The plan to close PSA's Paris plant is currently on hold after a French court decided it wanted to review the proposals, but France’s Minister for Industrial Recovery, Arnaud Montebourg told French radio RTL on Tuesday that the closure of the plant was ultimately “unavoidable”.

“We have not found any other solution,” he said. “We don’t know what else we can do.”

The French government is asking PSA to ensure that the 3,000 workers at the factory be helped to find alternative employment elsewhere in the company.

In a further blow to the automobile industry, Renault recently revealed plans to cut 7,500 jobs across France, and tyre firm Goodyear also announced at the end of January that it would be closing its plant in Amiens.

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How to get a summer job in France

As the summer holidays approach in France, many employers are looking for seasonal workers - so if you're looking for a summer job, here's how to go about it.

How to get a summer job in France

There are thousands of employment offers in France – a simple internet search for jobs d’été came up with numerous jobs boards offering work in France, while the government-backed Centre d’Information et de Documentation pour la Jeunesse (CIDJ) offers advice and information on all aspects of life for young people in France, including finding seasonal work and summer placements.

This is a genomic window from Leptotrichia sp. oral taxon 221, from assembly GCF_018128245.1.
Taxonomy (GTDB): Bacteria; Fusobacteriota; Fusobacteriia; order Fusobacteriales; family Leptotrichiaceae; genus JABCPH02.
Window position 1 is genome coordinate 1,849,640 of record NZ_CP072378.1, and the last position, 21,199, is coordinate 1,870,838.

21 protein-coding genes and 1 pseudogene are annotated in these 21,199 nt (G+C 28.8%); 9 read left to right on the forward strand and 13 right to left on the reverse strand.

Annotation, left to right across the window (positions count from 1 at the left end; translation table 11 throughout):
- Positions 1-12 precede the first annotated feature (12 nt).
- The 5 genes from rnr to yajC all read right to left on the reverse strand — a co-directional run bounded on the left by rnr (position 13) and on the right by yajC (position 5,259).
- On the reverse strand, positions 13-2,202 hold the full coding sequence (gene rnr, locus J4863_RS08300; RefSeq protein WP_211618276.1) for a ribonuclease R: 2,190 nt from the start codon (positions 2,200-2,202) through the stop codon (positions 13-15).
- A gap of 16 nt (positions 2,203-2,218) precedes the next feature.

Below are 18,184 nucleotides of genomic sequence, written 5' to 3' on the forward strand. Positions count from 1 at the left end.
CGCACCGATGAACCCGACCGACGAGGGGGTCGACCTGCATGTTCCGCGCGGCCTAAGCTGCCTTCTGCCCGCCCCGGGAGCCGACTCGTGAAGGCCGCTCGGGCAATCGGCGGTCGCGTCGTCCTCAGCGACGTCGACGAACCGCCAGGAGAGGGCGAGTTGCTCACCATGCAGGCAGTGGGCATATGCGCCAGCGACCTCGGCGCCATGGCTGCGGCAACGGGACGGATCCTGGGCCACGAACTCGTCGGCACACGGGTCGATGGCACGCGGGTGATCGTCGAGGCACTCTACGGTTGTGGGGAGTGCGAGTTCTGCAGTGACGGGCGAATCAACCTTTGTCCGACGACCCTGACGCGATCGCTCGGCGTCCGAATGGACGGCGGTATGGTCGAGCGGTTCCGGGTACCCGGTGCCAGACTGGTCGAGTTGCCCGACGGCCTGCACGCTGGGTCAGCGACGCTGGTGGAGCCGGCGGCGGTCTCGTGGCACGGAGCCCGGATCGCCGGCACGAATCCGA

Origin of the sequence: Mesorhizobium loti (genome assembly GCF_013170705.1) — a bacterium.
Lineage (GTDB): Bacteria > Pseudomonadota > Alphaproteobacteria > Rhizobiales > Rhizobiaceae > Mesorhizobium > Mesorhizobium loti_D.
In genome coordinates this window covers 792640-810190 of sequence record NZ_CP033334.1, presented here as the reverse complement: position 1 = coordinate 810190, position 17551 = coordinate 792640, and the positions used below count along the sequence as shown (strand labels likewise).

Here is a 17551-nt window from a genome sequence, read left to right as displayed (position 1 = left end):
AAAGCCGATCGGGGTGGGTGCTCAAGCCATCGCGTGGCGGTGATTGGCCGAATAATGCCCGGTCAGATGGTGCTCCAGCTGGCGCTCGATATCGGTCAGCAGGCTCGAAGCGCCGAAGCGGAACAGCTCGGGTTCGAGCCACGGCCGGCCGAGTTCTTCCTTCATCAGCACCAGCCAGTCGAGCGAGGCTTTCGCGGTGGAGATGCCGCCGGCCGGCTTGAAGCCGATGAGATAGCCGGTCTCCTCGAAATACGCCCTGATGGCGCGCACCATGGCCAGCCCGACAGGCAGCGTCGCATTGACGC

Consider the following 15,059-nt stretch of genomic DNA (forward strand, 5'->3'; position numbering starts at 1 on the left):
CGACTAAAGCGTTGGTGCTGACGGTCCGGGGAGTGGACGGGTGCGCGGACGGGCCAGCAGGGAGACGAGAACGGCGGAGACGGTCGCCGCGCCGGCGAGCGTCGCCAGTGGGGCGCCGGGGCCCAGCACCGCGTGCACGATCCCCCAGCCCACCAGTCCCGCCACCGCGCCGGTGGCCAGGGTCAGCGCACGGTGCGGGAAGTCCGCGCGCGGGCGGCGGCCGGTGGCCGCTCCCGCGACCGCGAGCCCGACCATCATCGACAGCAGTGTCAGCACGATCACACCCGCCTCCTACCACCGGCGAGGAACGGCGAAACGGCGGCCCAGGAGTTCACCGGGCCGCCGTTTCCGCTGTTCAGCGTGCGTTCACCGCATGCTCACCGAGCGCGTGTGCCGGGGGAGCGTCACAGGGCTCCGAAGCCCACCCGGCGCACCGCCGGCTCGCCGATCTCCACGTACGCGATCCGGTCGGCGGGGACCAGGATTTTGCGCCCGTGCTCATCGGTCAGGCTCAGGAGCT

Sectors including agriculture, hospitality and tourism are always recruiting in the summer, seeking fruit-pickers, holiday camp workers and serving/hotel staff.

But what are the rules for people seeking summer jobs?

READ ALSO Vendange: What you really sign up for when you agree to help with the French wine harvest


Children from the age of 16 (under certain circumstances, the age limit drops to 14) who are legally resident in France can work as long as they have written authorisation from their parents or legal guardians. A model authorisation letter is available here